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2011 Acura TSX Sport Wagon shows parenthood can have perks

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Wagons are typically a practical purchase — an investment often dictated by a change in life circumstance. In other words, babies.

As a whole, wagons represent a settling down, a resignation of youth, a reluctant embrace of responsibility as the disposable income once spent on Lady Gaga downloads and sushi dinners yields to collapsible strollers and difficult-to-install car seats, sippy cups and their inevitable spills.


FOR THE RECORD:
Acura car review: A review of the 2011 Acura TSX Sport Wagon in the Jan. 13 Business section said that the car's retuned engine incorporates new technologies such as plateau honing of the cylinders to reduce fuel economy. Plateau honing increases fuel economy. —


But the 2011 Acura TSX Sport Wagon presents hope. It's a fun-to-drive family car that could inspire drivers to temporarily turn around their "Baby on Board" signs and floor it as they exit the day-care parking lot and head to work.

Available since December, the TSX Sport Wagon marks Acura's entry into the premium wagon segment. Acura predicts the category will grow 50% in the next five years as Generation Y-ers say their "I do's" and settle down. The automaker also says Gen Y, unlike prior generations, demands the often contradictory goals of fun and fuel economy along with increased utility.

Unlike the TSX sedan, which was introduced in 2003, overhauled for the 2009 model year and is now available as a six-cylinder, the TSX Sport Wagon is content to employ a four-cylinder, 2.4-liter engine with intelligent variable valve timing to increase its gas mileage. For the wagon, the engine was retuned, incorporating new technologies such as plateau honing of the cylinders to reduce fuel economy. The use of low-viscosity engine oil also improves mileage.

The wagon is aerodynamically fit, with features that include low-friction hub bearings and an underbody that is covered to reduce fuel-sapping drag.

Together, they helped offset the Sport Wagon's

31/2-inch length increase from the sedan to give it best-in-class performance: 22 miles per gallon in the

city and 30 mpg on the highway.

And Acura's done so without making the power delivery feel bland and as mushy as Gerber peas. With pedal pressed to metal, it was surprisingly responsive. Its 170 pound-feet of torque was crisp and satisfying throughout the power band, and its five-speed automatic transmission more than ample to handle its modest 201 horsepower.

The Acura's main competitor is the Audi A4 Avant, which is all-wheel drive. Although the TSX Sport Wagon is front-wheel drive, I didn't find its handling to be at all lacking.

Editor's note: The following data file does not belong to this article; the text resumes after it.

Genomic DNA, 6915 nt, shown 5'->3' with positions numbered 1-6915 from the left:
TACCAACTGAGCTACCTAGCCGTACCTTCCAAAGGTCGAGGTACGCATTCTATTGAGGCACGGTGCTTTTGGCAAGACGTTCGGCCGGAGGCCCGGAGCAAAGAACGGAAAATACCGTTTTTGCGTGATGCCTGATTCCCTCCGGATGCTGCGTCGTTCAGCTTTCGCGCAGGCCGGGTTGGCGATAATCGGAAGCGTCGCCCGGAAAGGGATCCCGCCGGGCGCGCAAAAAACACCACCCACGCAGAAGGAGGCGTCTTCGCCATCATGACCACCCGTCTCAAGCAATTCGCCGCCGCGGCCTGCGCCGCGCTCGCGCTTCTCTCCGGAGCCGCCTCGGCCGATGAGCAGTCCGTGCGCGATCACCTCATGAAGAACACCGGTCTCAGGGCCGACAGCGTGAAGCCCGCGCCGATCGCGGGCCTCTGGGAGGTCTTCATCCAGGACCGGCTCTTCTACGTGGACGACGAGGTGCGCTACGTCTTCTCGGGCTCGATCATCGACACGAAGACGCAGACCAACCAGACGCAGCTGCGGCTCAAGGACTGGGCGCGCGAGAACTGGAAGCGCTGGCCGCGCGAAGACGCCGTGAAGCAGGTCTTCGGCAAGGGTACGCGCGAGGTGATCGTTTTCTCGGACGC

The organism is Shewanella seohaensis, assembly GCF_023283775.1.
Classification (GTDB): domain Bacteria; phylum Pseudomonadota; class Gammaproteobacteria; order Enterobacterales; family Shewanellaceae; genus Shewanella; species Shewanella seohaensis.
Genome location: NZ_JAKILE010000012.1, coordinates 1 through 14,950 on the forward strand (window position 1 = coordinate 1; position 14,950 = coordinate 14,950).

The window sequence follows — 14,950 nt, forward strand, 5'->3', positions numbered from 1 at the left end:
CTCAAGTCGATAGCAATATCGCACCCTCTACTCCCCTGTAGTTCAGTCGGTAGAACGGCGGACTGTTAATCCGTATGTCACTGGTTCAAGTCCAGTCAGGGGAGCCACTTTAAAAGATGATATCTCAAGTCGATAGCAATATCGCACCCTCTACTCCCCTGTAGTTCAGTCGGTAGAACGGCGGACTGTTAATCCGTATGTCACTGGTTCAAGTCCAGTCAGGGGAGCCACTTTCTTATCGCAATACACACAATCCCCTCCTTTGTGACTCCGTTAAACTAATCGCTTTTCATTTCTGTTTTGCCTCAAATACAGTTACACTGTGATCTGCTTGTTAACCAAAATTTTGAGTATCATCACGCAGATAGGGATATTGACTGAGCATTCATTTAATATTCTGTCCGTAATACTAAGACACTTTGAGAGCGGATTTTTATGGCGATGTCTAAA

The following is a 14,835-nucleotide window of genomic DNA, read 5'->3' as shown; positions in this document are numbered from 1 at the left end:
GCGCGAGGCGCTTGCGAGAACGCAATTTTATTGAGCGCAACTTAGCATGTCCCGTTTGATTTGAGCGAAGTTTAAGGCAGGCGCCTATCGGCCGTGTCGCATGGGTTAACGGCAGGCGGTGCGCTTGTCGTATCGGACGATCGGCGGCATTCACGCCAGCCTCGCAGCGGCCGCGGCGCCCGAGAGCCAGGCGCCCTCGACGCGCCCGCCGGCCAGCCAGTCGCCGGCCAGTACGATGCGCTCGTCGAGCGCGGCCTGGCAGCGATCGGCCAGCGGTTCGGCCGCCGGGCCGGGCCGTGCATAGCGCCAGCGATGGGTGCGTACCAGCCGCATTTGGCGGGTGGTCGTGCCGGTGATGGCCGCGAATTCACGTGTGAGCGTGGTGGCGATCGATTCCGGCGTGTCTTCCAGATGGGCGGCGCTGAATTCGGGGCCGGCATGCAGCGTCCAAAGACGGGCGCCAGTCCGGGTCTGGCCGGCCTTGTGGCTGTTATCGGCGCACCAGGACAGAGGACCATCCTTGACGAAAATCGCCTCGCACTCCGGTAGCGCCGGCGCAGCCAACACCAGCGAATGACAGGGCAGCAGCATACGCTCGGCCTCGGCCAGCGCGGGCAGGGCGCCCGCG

Instead of a manual transmission option, Acura has gone with easier-to-use, steering-wheel-mounted paddle shifters for drivers who want to imagine they've ditched the mom mobile and are helming a Lamborghini.

Its profile is wind-swept and muscular, with a long front end and windows that add to the fantasy. Each side's three windows diminish in size from front to back, as if the wind were making them evaporate. An Italian sports car it is not, though it does handle like a far smaller vehicle, with a low and well-centered chassis and leather seats that are comfortable.

The TSX Sport Wagon seats five. Collapsing the backrests for the second row opens up 60.5 cubic feet of carrying space.

Its sporty, sloped rear window, however, prevents skyward stacking of Huggies boxes. Still, the only direct competitor that offers more cargo room is the Volvo V50.

Starting at $30,960, the TSX Sport Wagon is available in two flavors, both of which are stocked with the usual base-line luxuries that should appeal to those who haven't had enough sleep. That includes, most notably, heated leather seats (along with memory settings for the driver), power moon roof, USB port, Bluetooth and a 360-watt stereo.

An extra $3,650 buys a tech package that includes navigation, real-time traffic and weather reports, 15 gigabytes of music storage and a 460-watt surround-sound system to crank Arcade Fire until it's time to swap it for Dan Zanes.

My favorite feature of the up-sell is the power tailgate, which lifts the hatch with a touch of a button on the key fob and closes it with another button along the tailgate's bottom. That's an extremely useful feature for parents who lack enough arms.

The rear window screen is also a nice feature, shielding the prying eyes of competitive parents from noticing the nonorganic baby formula just purchased in bulk from Costco.

Both fun and utilitarian, the Acura TSX Sport Wagon cushions the unexpected lifestyle blows of new parenthood. It is a far cry from sacrifice to drive it.

susan.carpenter@latimes.com

Copyright © 2014, Los Angeles Times
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